Thursday, August 8, 2013

Basketball Epiphanies

A life changing moment came as a 20-year-old when I attended a Little People of America National Conference.  I hadn't been to a national since I was nine years old.  Eleven years separated the two national conferences. In middle school, high school, and college, I had experienced the frustration of social rejection from women in whom I had been interested, and to some extent I always struggled to fit in and make friends with my male peers.  I believed that the National Little People of America Conference would be a different world.  I thought I'd be a different person.  I thought both women and men would gravitate toward me. But as a 20 year old, on my own at a National Conference in Dallas Texas, it took me one day to figure out that I was the same person around little people as I was around average stature people.  I was defined in both places not by my height but by my personality.  My shy, timid personality didn't change around other dwarfs, and it served me no better within the LPA social circuit than it had in high school and college. 

Though I was crushed to realize that dating within LPA would be just as much of a struggle as it had been during my teenage years, I was relieved to discover that dwarfism wasn't the end all and be all of who I am.  Other personal characteristics had a much stronger impact of defining who I was as a person.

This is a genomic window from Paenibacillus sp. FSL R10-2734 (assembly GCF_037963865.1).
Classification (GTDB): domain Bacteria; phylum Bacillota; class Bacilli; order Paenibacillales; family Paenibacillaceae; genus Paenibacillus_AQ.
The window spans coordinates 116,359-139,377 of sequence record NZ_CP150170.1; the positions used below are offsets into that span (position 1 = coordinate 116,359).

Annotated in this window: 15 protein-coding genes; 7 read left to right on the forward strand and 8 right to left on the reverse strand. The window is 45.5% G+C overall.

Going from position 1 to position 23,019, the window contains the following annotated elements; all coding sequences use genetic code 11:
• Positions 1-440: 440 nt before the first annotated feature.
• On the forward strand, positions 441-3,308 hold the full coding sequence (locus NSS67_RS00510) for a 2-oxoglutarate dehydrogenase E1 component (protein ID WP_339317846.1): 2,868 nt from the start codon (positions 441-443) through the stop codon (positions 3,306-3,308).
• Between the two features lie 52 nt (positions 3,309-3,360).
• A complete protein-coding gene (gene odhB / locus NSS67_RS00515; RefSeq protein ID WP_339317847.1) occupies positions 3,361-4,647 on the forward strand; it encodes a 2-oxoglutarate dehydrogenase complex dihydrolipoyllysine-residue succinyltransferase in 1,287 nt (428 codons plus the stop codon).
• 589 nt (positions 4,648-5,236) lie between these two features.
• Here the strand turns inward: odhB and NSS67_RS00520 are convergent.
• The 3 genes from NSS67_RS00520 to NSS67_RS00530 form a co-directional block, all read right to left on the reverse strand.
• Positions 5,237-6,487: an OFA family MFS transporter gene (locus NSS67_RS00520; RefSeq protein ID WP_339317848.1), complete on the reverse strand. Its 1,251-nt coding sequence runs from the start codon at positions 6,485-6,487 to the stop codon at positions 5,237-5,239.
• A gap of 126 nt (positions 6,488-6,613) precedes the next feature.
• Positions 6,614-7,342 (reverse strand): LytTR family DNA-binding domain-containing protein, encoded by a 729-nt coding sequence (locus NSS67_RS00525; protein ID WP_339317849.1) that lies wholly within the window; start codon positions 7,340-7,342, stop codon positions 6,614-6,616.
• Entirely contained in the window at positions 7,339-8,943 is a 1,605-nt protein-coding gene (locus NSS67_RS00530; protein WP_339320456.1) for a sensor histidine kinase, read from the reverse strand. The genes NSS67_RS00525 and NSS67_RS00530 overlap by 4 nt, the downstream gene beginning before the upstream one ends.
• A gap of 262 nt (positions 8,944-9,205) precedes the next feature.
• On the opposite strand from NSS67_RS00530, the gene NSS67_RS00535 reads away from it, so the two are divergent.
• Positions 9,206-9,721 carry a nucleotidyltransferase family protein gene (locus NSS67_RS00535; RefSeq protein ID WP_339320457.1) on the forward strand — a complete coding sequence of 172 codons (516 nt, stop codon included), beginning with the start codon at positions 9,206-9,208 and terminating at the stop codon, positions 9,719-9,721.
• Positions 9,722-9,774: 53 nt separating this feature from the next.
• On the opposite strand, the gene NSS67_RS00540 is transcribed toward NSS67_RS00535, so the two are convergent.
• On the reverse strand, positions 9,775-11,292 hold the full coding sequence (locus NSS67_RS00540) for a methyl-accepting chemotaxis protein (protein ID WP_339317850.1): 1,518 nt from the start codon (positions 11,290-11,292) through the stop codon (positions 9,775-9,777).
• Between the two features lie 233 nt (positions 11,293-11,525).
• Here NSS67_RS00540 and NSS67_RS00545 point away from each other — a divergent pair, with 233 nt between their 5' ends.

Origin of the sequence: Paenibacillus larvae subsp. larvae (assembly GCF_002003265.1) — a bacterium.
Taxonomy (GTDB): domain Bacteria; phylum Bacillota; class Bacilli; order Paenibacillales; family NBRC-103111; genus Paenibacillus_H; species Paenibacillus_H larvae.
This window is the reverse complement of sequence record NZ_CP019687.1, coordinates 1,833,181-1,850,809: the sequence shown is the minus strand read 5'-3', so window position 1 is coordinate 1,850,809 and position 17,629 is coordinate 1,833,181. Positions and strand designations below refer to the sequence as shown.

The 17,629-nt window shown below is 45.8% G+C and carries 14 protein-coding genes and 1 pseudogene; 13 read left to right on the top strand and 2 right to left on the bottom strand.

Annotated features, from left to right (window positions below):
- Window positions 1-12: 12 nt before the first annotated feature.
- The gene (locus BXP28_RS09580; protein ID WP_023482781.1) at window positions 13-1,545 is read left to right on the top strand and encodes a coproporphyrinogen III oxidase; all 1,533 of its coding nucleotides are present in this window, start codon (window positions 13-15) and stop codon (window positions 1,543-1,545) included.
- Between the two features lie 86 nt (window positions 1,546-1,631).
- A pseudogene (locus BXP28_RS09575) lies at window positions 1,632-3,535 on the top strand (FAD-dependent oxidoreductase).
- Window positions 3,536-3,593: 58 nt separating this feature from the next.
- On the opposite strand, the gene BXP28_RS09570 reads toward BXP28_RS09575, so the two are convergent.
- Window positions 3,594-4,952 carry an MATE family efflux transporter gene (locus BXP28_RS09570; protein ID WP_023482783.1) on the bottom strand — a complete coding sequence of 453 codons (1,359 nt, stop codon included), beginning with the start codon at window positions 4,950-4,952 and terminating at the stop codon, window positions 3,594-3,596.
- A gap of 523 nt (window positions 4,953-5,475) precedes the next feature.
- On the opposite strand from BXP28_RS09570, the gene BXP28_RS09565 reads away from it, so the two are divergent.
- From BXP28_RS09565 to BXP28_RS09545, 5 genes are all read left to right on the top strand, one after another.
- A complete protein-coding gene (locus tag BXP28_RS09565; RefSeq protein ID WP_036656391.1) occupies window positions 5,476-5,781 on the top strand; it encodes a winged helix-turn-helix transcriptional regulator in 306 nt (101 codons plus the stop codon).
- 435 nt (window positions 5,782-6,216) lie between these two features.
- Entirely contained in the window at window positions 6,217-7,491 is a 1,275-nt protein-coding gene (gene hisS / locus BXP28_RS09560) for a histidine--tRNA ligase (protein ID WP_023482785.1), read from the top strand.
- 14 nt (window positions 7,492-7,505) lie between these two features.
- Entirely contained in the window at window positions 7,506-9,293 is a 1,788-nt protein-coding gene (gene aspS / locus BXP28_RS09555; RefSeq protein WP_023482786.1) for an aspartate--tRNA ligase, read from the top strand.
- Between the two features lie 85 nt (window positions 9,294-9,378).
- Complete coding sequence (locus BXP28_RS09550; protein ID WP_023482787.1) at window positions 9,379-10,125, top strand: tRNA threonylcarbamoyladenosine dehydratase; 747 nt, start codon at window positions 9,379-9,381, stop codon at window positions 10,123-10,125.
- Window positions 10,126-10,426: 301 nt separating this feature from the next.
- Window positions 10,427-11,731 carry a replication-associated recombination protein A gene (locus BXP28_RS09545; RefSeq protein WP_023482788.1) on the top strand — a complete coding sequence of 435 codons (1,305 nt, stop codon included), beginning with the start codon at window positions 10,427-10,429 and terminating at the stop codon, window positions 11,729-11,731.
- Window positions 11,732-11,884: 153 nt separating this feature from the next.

The realization wasn't nearly as significant, but an experience I had a few days ago reminded me of my epiphany as a 20-year-old.  Since Sunday, I've been in East Lansing, Michigan for the World Dwarf Games, an international competition that happens every four years.  Around 400 athletes from more than 15 countries are participating in the games.  I signed up for four sports -- soccer, basketball, ping pong and boccia.  Two days ago, I met my basketball team for the first time. The coaches, not knowing any of our abilities, immediately threw us into a three on three scrimmage.  After watching us for a few minutes, they stopped the scrimmage and assigned us positions.  I was assigned to play guard.  In Chicago, I've played a pick up basketball game with the same group of average stature people for more than 10 years.  We play every Saturday.  Because every other player has at least a foot on me, I always play guard.  Two days ago, practicing basketball with other little people, it was thrilling to realize that what is true for me in basketball among average stature players, is also true among players with dwarfism. 

USA Team 3 with a few friends, including Tom Izzo.
Unfortunately, my basketball skills, similar to my social skills as a young man, have never been very good.  My team lost both games it played yesterday.  But we had a lot of fun.

For more on the World Dwarf Games, check out this website and this BBC Blog Post from Simon Minty.

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